|US8876483||Sep 20, 2013||Nov 4, 2014||Neptco, Inc.||Wind turbine rotor blade components and methods of making same|
|US20070150236 *||Dec 27, 2006||Jun 28, 2007||Kanji Warizaya||Life prediction and monitoring apparatus, life prediction and monitoring method, and life prediction and monitoring program|
|US20070153443 *||Dec 31, 2005||Jul 5, 2007||Lucent Technologies, Inc.||Method and apparatus for preemptively detecting fan failure in an electronic system|
|US20080010556 *||Jun 20, 2006||Jan 10, 2008||Kalyanaraman Vaidyanathan||Estimating the residual life of a software system under a software-based failure mechanism|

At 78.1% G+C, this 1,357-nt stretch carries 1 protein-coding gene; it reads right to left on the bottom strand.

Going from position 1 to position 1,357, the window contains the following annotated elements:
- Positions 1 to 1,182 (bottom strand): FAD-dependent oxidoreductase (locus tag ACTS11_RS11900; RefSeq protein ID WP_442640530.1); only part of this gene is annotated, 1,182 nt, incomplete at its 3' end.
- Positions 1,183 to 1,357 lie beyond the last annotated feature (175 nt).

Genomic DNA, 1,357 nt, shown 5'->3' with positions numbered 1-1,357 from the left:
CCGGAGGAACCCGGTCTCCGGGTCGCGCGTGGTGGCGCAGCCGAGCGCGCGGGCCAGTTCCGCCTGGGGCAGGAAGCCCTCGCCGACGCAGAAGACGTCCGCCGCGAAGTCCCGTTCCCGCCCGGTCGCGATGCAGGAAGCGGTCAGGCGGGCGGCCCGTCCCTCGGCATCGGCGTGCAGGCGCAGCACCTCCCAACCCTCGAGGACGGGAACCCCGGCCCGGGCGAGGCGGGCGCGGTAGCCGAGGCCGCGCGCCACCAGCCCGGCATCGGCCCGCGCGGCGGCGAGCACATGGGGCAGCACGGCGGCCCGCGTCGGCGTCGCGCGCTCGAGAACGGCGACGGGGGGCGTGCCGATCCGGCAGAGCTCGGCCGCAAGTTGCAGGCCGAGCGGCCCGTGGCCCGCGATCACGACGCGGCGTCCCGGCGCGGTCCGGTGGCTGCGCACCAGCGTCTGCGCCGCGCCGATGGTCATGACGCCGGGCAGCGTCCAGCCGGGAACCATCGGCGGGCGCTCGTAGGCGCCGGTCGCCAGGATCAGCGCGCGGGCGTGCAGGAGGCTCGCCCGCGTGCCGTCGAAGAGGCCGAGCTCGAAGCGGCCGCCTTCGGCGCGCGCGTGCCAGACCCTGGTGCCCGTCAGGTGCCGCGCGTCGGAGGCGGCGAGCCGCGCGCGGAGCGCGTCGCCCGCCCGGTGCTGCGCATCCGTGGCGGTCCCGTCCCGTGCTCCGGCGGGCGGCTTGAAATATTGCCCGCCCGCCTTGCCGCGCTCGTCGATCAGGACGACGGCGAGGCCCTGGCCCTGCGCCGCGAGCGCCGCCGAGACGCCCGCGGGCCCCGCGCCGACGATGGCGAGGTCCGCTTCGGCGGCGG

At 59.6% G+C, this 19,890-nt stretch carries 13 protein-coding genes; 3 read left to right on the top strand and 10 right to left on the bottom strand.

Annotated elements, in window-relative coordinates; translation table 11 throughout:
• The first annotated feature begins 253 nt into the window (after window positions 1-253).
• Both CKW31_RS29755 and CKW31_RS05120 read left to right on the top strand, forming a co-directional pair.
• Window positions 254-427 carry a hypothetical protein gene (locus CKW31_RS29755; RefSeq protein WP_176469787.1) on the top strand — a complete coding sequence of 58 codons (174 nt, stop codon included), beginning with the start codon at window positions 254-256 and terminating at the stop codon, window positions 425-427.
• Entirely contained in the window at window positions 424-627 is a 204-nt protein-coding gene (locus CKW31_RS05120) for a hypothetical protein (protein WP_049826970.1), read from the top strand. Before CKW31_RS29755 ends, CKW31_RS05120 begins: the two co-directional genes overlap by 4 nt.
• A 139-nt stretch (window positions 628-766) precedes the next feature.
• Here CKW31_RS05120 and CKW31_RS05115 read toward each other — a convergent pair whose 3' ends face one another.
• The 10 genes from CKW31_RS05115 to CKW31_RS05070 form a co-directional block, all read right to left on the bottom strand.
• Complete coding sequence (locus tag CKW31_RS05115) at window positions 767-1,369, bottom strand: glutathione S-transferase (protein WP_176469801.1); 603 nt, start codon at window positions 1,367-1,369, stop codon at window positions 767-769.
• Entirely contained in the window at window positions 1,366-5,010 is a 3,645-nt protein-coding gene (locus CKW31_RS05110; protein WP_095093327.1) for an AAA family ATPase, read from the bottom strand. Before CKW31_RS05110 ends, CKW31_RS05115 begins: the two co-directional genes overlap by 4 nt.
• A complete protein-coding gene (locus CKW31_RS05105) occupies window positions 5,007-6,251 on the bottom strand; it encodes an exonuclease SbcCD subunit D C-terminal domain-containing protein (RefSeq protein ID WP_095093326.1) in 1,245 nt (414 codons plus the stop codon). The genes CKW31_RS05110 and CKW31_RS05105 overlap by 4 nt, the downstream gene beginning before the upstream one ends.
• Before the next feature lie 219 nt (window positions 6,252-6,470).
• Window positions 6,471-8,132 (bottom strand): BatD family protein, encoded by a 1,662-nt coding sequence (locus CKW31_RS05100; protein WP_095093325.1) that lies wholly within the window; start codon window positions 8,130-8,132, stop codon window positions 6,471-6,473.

|US20080262787 *||Jun 27, 2008||Oct 23, 2008||Olga Malakhova||Method and apparatus of monitoring a machine|
|US20090014245 *||Jul 11, 2007||Jan 15, 2009||United Technologies Corp.||Systems and Methods for Monitoring Gas Turbine Engines|
|US20090240468 *||Mar 20, 2008||Sep 24, 2009||Yi Tony Torng||Risk-based design and maintenance systems and methods|
|US20090299697 *||Dec 3, 2009||General Electric Company||System and method for trip event data acquisition and wind turbine incorporating same|
|US20100023301 *||Jan 28, 2010||Honeywell International Inc.,||Electromechanical actuator and effector health management system and method|
|US20100164506 *||Oct 2, 2007||Jul 1, 2010||Endress + Hauser Gmbh + Co. Kg||Method for testing an electronics unit|
|US20100332272 *||Jun 22, 2010||Dec 30, 2010||Vestas Wind Systems A/S||Method and a system for controlling operation of a wind turbine|